September 11, 2006
AOPA members were on the edges of their seats Thursday morning when they were informed about the potential horrors of a user fee-based air traffic control system.
Four leaders of the general aviation community as well as a congressman conducted a roundtable discussion during AOPA Expo's first of three general sessions. At issue was the airlines' proposal to shift $2 billion in taxes onto GA and wrest control of the ATC system. AOPA President Phil Boyer moderated the panel, representing what he described as "one big combined set of voices."
Those voices have been on the road to keep pilots informed about next year's funding debate that will begin when President Bush presents his budget in February. The airline industry is poised to spend millions to further its argument for a "cost-based revenue system."
Boyer said the debate is heating up because the existing law establishing the taxes on aviation users will expire in October. Those taxes currently finance the bulk of the FAA's budget.
The last big go-around on user fees occurred in 1997 when the well-established airlines were trying to tilt the playing field against low-cost carriers. As Ed Bolen, president of the National Business Aviation Association, pointed out, the airlines kept saying that it wasn't about GA.
Now, he said, it's very much about GA. The airlines might say they are targeting business jets, but from experience elsewhere in the world, it trickles down.
"Once we start, it never stops," said Tom Poberezny, president of the Experimental Aircraft Association. "They [airlines] want to control more and pay less."
The various associations vowed to stick together for the upcoming battle.
The FAA has long talked about its next-generation ATC system, but the panelists pointed out that the agency hasn't specified what it would entail. So far, it's been purely hypothetical, yet the FAA wants the money up front. And the numbers keep changing.
According to Rep. Sam Graves (R-Mo.), it goes something like this: "The estimates of 'we don't know what we want' may be cheaper than what we thought we wanted."
What would the equipage requirements be? When would the system be active? Many questions remain.
Because user fees would not be considered taxes, as Boyer pointed out, they would fall outside congressional control. That means a new, costly collection system would have to be set up.
A user fee system could go beyond charging pilots for flight plans and weather briefings. Pete Bunce, president and CEO of the General Aviation Manufacturers Association, talked about how certification fees would increase the cost of aircraft ownership.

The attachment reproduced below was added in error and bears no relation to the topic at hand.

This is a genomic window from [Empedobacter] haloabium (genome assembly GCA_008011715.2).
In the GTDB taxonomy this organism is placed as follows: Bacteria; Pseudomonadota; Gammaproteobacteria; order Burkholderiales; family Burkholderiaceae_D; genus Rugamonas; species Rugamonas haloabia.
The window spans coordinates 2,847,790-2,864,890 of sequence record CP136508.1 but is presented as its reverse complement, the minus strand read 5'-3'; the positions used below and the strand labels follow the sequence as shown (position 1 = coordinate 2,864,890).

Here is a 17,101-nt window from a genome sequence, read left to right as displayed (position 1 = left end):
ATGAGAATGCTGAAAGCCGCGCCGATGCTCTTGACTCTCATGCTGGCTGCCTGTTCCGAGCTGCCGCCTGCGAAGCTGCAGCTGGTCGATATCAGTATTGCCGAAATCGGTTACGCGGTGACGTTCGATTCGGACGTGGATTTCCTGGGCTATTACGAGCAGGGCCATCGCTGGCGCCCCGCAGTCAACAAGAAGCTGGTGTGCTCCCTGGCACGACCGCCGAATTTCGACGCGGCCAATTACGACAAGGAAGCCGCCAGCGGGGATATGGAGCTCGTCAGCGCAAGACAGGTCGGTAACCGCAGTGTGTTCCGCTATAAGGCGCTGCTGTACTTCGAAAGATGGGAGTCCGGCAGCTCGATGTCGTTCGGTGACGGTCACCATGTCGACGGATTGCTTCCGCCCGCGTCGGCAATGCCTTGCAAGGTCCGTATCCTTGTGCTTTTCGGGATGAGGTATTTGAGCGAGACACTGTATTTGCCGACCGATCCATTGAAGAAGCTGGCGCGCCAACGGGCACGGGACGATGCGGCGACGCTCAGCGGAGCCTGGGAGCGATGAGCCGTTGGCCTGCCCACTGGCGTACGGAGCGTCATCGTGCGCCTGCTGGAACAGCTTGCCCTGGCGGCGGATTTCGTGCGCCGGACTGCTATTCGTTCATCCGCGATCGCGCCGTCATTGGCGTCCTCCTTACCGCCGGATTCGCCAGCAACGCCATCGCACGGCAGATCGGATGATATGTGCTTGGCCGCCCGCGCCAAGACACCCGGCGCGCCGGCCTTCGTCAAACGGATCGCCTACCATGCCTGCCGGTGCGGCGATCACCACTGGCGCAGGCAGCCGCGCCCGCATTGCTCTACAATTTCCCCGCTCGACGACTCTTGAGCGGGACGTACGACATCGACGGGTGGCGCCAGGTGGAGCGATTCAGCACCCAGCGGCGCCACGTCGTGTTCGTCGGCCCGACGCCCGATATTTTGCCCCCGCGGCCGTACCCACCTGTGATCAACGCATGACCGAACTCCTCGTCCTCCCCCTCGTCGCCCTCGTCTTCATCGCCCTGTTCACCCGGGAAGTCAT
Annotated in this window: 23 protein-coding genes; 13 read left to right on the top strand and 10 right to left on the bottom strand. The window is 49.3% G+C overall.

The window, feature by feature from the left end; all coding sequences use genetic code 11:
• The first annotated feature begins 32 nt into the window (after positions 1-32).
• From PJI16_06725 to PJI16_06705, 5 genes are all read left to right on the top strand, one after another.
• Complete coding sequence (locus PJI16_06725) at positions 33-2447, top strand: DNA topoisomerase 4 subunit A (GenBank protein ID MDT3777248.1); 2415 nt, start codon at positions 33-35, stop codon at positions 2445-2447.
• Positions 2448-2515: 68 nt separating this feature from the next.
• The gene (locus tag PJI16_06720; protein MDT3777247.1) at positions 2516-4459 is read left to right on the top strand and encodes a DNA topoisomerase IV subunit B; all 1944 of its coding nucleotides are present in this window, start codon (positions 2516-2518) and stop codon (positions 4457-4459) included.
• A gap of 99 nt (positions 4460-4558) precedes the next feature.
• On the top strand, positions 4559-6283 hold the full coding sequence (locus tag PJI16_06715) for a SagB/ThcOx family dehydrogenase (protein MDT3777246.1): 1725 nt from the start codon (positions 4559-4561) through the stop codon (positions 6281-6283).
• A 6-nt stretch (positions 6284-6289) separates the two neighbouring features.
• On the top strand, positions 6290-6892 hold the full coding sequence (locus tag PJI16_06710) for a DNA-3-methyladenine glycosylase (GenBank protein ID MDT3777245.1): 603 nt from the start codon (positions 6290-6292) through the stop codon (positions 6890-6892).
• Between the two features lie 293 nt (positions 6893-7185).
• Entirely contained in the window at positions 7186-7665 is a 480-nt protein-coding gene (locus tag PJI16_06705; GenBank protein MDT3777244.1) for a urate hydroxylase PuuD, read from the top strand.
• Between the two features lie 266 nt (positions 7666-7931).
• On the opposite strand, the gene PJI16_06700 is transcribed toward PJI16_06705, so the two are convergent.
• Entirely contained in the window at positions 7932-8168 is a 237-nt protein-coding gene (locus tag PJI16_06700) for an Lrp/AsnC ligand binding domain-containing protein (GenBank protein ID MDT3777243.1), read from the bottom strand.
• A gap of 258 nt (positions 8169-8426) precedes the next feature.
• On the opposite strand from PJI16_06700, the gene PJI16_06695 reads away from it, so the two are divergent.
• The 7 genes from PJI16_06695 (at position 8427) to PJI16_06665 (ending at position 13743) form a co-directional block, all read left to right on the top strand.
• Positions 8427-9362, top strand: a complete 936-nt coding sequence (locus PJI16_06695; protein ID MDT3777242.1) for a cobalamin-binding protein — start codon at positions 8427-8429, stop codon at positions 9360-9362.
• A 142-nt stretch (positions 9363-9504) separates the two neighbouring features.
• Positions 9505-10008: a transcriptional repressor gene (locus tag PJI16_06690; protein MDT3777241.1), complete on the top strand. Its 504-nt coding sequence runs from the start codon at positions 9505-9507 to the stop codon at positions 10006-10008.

GA is at time where it is doing "tremendously well," and it is "one of the most heavily regulated industries you can think of," Bunce said. Certification fees would raise the cost of new airplanes, engines, and avionics. Such fees already exist in Europe, and they are on the rise. European aviation officials are also looking at levying fees on operators for continued airworthiness.
Rep. Graves said there isn't a lot of awareness at the congressional level about the detrimental effects of user fees. The best thing is to educate your representative by looking for opportunities to meet them in person. More information will be available when President Bush's budget comes out later this winter.
AOPA will continue to make its case that the FAA should be funded with taxes, not user fees, and that Congress remain as the board of directors for the nation's air transportation system.
"We will overcome this as we have three times in the last decade," Boyer said. - Nate Ferguson
November 9, 2006
A state-of-the art medical facility on remote Tangier Island in the Chesapeake Bay serves as a lasting memorial to the late Dr. David B. Nichols’ dedication to providing medical care to the community for 30 years. Now, Nichols’ aviation legacy—flying a Cessna 182 or Robinson R44 to the island every Thursday to provide that care—is set in stone.
Daher-Socata announced that it had installed the first Garmin G600 and GTN 750 avionics in one of its 2004 TBM 700C2 airplanes.
Even brief flight under actual conditions can expose how well your basic instrument flying is serving.
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